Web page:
Manhattan Beach by Jennifer Egan
Published by Scribner, 2017
Genre: Fiction, historical fiction
Rating: 2.5 out of 5 stars
Re-readability: Unlike Egan’s other works, I won’t be picking this one up again.
Reviewed by Pete
Manhattan Beach, Jennifer Egan’s highly anticipated follow up to her Pulitzer-prize-winning A Visit From the Goon Squad, is set in 1930s and 1940s Manhattan. It follows Anna Kerrigan, a young woman whose father mysteriously vanishes, and Dexter Styles, the mobster who has a strange link to Anna’s missing father.
The story is dense with research and carefully placed cultural references of the time, and the result is something that’s passable as historical fiction but shallow and disappointing as a Jennifer Egan novel. Manhattan Beach is certainly out of her comfort zone, but instead of being a brave adventure into new territory, it feels like a timid stroll along the beach. Egan takes no risks and offers no surprises. The story played out more or less how I expected it to, but it only reached its conclusion after several meandering paths that left me confused and bored.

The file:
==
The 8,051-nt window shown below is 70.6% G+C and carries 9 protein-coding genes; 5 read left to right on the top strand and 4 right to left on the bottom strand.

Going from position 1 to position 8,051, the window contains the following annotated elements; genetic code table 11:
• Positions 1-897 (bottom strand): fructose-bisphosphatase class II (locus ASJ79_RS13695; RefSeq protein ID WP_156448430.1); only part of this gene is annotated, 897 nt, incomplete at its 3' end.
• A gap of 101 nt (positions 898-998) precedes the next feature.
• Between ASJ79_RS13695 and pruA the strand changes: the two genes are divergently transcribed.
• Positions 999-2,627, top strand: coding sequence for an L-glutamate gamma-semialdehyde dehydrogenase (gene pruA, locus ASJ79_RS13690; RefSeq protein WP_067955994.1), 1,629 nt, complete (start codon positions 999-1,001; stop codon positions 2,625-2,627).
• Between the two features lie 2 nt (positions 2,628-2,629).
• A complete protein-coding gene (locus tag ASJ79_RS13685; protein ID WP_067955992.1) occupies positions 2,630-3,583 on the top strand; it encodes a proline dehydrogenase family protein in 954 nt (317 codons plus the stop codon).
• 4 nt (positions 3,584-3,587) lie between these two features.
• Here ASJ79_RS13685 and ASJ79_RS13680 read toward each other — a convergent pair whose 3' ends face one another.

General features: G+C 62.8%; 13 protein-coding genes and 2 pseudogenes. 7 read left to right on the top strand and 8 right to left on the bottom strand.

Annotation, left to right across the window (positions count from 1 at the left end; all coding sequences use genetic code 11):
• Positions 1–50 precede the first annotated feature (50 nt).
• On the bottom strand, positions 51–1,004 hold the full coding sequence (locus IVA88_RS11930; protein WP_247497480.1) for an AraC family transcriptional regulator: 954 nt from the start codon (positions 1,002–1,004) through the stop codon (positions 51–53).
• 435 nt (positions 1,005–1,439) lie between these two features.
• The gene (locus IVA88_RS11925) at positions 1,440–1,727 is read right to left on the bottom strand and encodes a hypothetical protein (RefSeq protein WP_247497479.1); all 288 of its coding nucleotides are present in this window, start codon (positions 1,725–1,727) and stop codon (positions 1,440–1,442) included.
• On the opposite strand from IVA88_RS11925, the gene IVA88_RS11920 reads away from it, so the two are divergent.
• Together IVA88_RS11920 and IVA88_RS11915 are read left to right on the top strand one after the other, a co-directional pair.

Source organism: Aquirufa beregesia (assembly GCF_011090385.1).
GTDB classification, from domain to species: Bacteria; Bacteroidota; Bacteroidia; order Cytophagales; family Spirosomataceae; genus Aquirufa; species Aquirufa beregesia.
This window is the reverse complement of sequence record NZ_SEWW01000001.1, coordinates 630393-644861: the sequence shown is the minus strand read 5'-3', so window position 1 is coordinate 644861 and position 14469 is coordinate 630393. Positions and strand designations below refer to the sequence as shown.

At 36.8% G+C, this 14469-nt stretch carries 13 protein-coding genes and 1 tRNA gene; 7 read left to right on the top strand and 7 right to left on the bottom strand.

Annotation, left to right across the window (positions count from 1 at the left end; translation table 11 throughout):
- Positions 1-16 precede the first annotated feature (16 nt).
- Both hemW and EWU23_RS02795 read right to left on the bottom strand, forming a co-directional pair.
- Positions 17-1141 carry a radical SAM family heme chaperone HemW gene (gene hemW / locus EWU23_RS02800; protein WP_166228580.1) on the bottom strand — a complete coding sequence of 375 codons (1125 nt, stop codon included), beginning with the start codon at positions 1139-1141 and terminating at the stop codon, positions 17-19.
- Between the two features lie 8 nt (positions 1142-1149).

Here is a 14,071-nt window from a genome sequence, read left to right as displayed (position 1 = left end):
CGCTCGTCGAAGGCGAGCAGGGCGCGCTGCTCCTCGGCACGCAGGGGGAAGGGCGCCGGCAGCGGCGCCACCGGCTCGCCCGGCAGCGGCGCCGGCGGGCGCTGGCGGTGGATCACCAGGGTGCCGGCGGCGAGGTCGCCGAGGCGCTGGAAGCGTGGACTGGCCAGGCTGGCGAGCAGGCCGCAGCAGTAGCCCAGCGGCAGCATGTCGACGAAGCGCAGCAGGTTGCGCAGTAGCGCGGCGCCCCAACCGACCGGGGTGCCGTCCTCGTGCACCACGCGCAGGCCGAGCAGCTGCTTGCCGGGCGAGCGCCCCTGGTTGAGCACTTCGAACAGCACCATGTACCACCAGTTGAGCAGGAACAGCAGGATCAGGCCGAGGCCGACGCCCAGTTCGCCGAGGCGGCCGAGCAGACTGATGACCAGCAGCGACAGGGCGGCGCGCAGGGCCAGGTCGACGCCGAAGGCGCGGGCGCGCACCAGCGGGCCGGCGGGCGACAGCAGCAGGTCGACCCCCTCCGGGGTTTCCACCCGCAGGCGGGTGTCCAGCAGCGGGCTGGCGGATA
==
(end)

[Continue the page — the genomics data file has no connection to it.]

I was bothered by Anna Kerrigan’s place in the story. She is a character with agency, which is always good; nothing happens in this book without her. But the other characters feel like NPCs (non-player characters) from a video game—their lives are unchanging, so when Anna calls on them for help, they are there to offer their services, and then they disappear. Anna isn’t a selfish character, but she doesn’t seem to think much about others, and she is rewarded for this way of thinking when other people have few problems of their own—at least no problems that she can help with.
I didn’t dislike the book at any point. It was fine. But the two other Egan novels I’ve read grabbed me by the throat and swung me through the air. Manhattan Beach is an experiment gone bland from an author with incredible vision.